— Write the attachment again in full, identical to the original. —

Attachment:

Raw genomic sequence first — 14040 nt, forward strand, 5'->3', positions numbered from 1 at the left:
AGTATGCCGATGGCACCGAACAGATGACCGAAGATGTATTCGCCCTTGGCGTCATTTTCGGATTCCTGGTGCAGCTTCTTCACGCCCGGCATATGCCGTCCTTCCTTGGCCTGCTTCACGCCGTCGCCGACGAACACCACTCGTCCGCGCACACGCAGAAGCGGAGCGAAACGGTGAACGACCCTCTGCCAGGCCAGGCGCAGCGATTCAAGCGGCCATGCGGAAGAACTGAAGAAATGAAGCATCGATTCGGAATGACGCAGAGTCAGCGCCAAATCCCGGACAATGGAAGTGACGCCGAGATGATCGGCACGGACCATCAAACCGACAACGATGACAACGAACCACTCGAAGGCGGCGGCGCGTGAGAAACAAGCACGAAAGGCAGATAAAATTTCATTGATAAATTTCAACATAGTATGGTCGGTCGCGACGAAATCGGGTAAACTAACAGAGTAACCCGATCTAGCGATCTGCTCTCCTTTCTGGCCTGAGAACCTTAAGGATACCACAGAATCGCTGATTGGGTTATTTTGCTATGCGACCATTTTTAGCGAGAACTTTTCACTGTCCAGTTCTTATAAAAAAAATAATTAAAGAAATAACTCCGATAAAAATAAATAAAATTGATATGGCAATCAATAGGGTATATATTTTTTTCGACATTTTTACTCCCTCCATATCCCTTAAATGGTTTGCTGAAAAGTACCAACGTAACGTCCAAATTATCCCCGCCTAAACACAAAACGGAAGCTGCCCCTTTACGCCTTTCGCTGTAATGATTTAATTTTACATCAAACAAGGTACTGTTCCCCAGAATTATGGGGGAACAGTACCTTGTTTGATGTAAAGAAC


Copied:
Raw genomic sequence first — 14040 nt, forward strand, 5'->3', positions numbered from 1 at the left:
AGTATGCCGATGGCACCGAACAGATGACCGAAGATGTATTCGCCCTTGGCGTCATTTTCGGATTCCTGGTGCAGCTTCTTCACGCCCGGCATATGCCGTCCTTCCTTGGCCTGCTTCACGCCGTCGCCGACGAACACCACTCGTCCGCGCACACGCAGAAGCGGAGCGAAACGGTGAACGACCCTCTGCCAGGCCAGGCGCAGCGATTCAAGCGGCCATGCGGAAGAACTGAAGAAATGAAGCATCGATTCGGAATGACGCAGAGTCAGCGCCAAATCCCGGACAATGGAAGTGACGCCGAGATGATCGGCACGGACCATCAAACCGACAACGATGACAACGAACCACTCGAAGGCGGCGGCGCGTGAGAAACAAGCACGAAAGGCAGATAAAATTTCATTGATAAATTTCAACATAGTATGGTCGGTCGCGACGAAATCGGGTAAACTAACAGAGTAACCCGATCTAGCGATCTGCTCTCCTTTCTGGCCTGAGAACCTTAAGGATACCACAGAATCGCTGATTGGGTTATTTTGCTATGCGACCATTTTTAGCGAGAACTTTTCACTGTCCAGTTCTTATAAAAAAAATAATTAAAGAAATAACTCCGATAAAAATAAATAAAATTGATATGGCAATCAATAGGGTATATATTTTTTTCGACATTTTTACTCCCTCCATATCCCTTAAATGGTTTGCTGAAAAGTACCAACGTAACGTCCAAATTATCCCCGCCTAAACACAAAACGGAAGCTGCCCCTTTACGCCTTTCGCTGTAATGATTTAATTTTACATCAAACAAGGTACTGTTCCCCAGAATTATGGGGGAACAGTACCTTGTTTGATGTAAAGAAC